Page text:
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Mr. Grieve: Yes, I have. The hon. Gentleman makes a perfectly valid point: if the Law Lords were to leave the House of Lords and move into a supreme court, some accommodation would be freed up. I have to say that it is minimal in comparison with the costs of setting up the new supreme court elsewhere. I suppose that the key issue, on which I am sure that he will agree, would be whether it would enable Millbank to be given up, or something of that sort. I have a question mark over that, because I need only compare what is available at Millbank with the amount of space that the Law Lords take up to make me think that that is improbable. The Minister may be able to help us in the course of today's debate. I see him smiling, and I think that the answer
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is that it is improbable. I wait with interest to hear how Millbank can be squeezed into the pint pot that is available down at the other end of this building.

Another fact to consider is that this building has a long and historic association with the dispensing of justice, which has nothing to do with the Law Lords being Members of the House of Lords. There have been courts in this building or on this site for almost 1,000 years. Justice was dispensed at Westminster under the Saxon kings—certainly by the time that William Rufus had built Westminster Hall in the 1090s—and that practice continued until the 1860s. There really is a long association, and it is sensible to preserve that if possible.

1 pm

I suspect that the real reason for getting the Law Lords out of the building is to assert the separation of powers. I do not believe in the separation of powers—I believe in judicial independence—but, if I concede to the Minister for the purposes of this debate that we should have a supreme court, I am puzzled as to why it cannot be in the same building as that in which Parliament sits, while maintaining its separateness. The United States Supreme Court managed to sit in the Congress building, almost directly underneath one of the meeting chambers—one can still go there—for a very long time without anybody asserting that it interfered with the separation of powers. When the facilities proved insufficient, it moved to a large, very fine building opposite. If we wanted to put up such a grand building to give sufficient authority to a supreme court, the thick end of £1 billion would probably just about cover it.

Simon Hughes: But we have available a much cheaper option—a building owned on behalf of the public that could provide the benefits of a court that was somewhere else but nearby, and independent and perceived to be independent, but without the costs, other than those of internal refurbishment.

Mr. Grieve: I entirely disagree. To begin with, there will be knock-on costs because the courts that currently sit in Middlesex guildhall will have to be found alternative accommodation. They are very busy Crown courts, and have been ever since they were set up. My fundamental point is that although Middlesex guildhall is a lovely building, there is no comparison, in terms of status, between it and this building. The only similarity lies in its Gothic revival historicity. That is not necessarily a bad thing. Nevertheless, it would be clear to anyone entering it that the Law Lords are occupying an old shire hall—albeit rather tastefully designed—of the late 19th and early 20th centuries. That is not adequate for a supreme court. I would much prefer to leave the Law Lords down at the other end of the Corridor. Anybody who sees the unusually informal way in which they operate there would be completely comfortable with the idea of their continuing to do so. We are going to waste money on something that will be unnecessary even if a supreme court is set up.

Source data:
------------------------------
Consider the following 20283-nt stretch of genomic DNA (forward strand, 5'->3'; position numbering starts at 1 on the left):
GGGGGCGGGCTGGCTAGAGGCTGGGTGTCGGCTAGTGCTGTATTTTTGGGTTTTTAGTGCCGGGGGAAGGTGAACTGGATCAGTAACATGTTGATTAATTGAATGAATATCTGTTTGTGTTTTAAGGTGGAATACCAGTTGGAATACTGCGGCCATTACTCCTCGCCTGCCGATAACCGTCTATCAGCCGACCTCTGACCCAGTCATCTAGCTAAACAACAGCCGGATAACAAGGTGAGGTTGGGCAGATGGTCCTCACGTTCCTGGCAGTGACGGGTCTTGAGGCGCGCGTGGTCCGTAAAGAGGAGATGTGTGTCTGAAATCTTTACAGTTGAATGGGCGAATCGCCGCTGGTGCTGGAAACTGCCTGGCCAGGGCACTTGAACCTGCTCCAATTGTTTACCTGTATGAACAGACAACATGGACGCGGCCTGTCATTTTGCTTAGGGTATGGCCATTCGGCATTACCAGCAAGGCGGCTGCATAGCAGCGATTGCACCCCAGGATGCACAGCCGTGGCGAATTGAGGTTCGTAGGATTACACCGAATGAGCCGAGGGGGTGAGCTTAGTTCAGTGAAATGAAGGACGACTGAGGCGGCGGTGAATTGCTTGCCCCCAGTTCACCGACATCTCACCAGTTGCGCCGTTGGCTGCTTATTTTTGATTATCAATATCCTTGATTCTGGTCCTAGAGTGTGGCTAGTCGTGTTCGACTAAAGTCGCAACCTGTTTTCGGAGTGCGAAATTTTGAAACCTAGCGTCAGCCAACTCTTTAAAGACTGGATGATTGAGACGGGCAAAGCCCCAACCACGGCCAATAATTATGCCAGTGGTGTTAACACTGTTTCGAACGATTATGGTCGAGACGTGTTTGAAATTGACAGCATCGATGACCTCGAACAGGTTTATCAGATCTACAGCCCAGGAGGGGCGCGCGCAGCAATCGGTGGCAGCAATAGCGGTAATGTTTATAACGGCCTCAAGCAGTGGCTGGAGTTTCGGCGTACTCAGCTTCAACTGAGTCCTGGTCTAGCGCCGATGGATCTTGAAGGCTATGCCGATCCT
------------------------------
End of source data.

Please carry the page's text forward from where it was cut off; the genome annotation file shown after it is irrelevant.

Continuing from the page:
Amendment No. 328 and the long list of consequential amendments that flow from it would radically alter the Bill. They return to a lengthy debate
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in the other place about whether we need a supreme court at all and whether it would be possible to preserve the existing structure of the Law Lords. The Law Lords themselves appear to be fairly evenly divided. Given the pressure for this move that the Government have exercised in the public sphere, it is remarkable that they have not succeeded in securing more than 50 per cent. support for it from the Law Lords. The truth is that the Law Lords function very well, as the Government repeatedly acknowledge, and that the Government's desire to get rid of the Appellate Committee is a piece of theoretical mumbo-jumbo that is completely unnecessary in practical terms.

We are told that a separation of powers is required to send out this great signal that the judiciary is free of the Executive and Parliament. However, I worry much more about the signs of frequent interference in the independence of the judiciary by the previous Home Secretary than about where they sit and whether they are Members of the House of Lords. Judges have to exercise self-restraint in everything they do, to the extent of their private conversations at dinner parties, because in an age of mass publicity something that they have said, or has been said about them, could be seen to undermine the impartiality with which they discharge their office. They have succeeded in doing that, year in, year out—it has been impossible to find examples of where they have not. Where there has been any statement by a Law Lord or any other judge that might interfere with their ability to deal with a case, the general rule has been that they have not sat on it. The one exception is that of Lord Hoffman's involvement in the Pinochet case. However, the exception proves the rule, and that might equally well have applied had there been a supreme court. The fact that they are Law Lords makes no difference at all.